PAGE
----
Hyperoxia-induced decreases in regional DO2 are not confined to the brain. Normobaric hyperoxia reduces coronary blood flow by 8 to 29% in normal subjects and in patients with coronary artery disease or chronic heart failure [9]. The reduction in coronary artery flow is associated with a reduction in myocardial DO2 and oxygen consumption [10]. These effects may explain disturbing findings in patients with coronary artery disease. As early as 1950 Russek and colleagues reported that supplemental oxygen failed to reduce electrocardiographic signs of ischemia or reduce anginal pain in patients with myocardial infarction [11]. In 1969 Bourassa and colleagues proposed that hyperoxia-induced decreases in coronary blood flow provoke myocardial ischemia in patients with severe coronary artery disease [12]. Then in 1976, in a double-blind randomized controlled trial, Rawles and Kenmure reported greater serum aspartate aminotransferase levels, indicating increased infarct size, in patients with acute myocardial infarction receiving high-flow oxygen compared with room air [13]. They also observed a nonsignificant tripling of the death rate in those patients.

Given these concerns, the Emergency Oxygen Guideline Group of the British Thoracic Society called for 'large randomised trials of oxygen therapy for non-hypoxaemic patients with acute cardiac and cerebral ischaemia' [14]. Conti, in a recent editorial [15], reminded readers that that there is only level C evidence for the administration of supplemental oxygen to patients with uncomplicated ST elevation in myocardial infarction during the first 6 hours [16]. Based on currently available evidence, the UK National Institute for Health and Clinical Excellence guidelines have recently emphasized that 'supplementary oxygen should not be routinely administered to patients with acute chest pain of suspected cardiac origin, but that oxygen saturation levels should be monitored and used to guide its administration' [17]. Similar cautions have been expressed about the use of oxygen for the treatment of traumatic brain injury [18].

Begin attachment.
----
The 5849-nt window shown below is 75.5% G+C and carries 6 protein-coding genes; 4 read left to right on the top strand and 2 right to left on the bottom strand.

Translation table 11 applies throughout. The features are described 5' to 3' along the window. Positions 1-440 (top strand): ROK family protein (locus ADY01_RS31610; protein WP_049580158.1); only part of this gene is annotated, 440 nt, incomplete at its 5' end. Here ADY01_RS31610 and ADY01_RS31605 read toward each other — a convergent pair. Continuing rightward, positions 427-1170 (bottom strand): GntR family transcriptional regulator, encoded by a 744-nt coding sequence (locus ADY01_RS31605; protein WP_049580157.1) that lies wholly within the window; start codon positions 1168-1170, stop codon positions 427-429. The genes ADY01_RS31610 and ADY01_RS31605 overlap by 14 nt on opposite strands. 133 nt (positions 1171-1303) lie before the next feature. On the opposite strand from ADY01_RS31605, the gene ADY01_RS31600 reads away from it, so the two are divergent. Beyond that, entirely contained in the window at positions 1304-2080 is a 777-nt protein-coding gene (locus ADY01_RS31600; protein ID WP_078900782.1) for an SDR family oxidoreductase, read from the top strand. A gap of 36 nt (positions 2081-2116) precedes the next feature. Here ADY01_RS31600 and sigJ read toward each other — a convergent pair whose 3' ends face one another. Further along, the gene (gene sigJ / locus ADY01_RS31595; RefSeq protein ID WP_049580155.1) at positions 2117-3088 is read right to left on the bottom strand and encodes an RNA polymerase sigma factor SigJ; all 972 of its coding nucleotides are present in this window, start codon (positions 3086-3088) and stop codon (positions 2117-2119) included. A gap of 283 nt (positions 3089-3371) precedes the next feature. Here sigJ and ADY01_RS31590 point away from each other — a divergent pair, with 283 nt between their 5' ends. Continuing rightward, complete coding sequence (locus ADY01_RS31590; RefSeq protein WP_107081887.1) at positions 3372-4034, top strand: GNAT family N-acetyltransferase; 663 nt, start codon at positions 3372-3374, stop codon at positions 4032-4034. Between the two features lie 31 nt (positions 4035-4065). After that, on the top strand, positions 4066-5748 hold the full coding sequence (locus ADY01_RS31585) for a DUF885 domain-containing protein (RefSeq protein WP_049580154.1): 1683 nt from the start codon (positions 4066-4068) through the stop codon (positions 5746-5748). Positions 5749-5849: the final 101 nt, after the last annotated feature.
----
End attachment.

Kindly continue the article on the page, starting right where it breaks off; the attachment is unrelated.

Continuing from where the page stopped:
The mechanisms by which hyperoxia causes systemic vasoconstriction remain uncertain. Recent work focuses on the inhibition of vasodilators (prostaglandins, nitric oxide) by reactive oxygen species generated as a result of the hyperoxia [19-23]. Other work suggests that reactive oxygen species activate brainstem respiratory neurons [24], but this suggestion needs to be established as occurring under normobaric conditions. The role of hyperoxia-induced hypocapnia (that is, the reverse Haldane effect) remains contentious [3,25]. Regardless of the underlying mechanism(s), the importance of considering the effects of both PaO2 and PaCO2 on vascular tone is evident in a study in which both hyperoxia and hypocapnia independently increased cerebrovascular resistance and reduced cerebral blood flow [5]. Indeed, in some situations, the vasoconstrictive effects of hyperoxia may be predominantly due to the concomitant hypocapnia [25,26]. Positron emission tomography provides similar results: the reduction of cerebral blood flow and the increase in oxygen extraction during inhalation of 100% oxygen is completely reversed when subjects breathe carbogen (5% carbon dioxide, 95% oxygen) [27]. These observations emphasize the importance of independent control of arterial PCO2 and PO2 - possibly using dynamic forcing of alveolar gases (for example [28]) or sequential gas delivery (for example [29]) - when studying the independent effects of PO2 and PCO2 on regional perfusions. These observations also suggest that adding carbon dioxide to oxygen may offset the vasoconstriction due to hyperoxia or hypoxia-induced hypocapnia.

There are other clinical situations in which the routine administration of high-concentration oxygen may lead to worse outcomes, although primarily through mechanisms other than changes in regional perfusion. Austin and colleagues recently reported in a randomized controlled trial that patients with acute exacerbations of chronic obstructive pulmonary disease have a twofold to fourfold increased mortality when treated with high-flow oxygen compared with oxygen titrated to result in an arterial oxygen saturation between 88 and 92% [30]. Although several mechanisms may account for these findings [31], worsening respiratory failure is probably the predominant mechanism. Of the patients whose arterial blood gases were measured within 30 minutes of presentation to hospital, those who received high-concentration oxygen were more likely to have hypercapnia (mean difference PaCO2 34 mmHg) or respiratory acidosis (mean difference pH 0.12).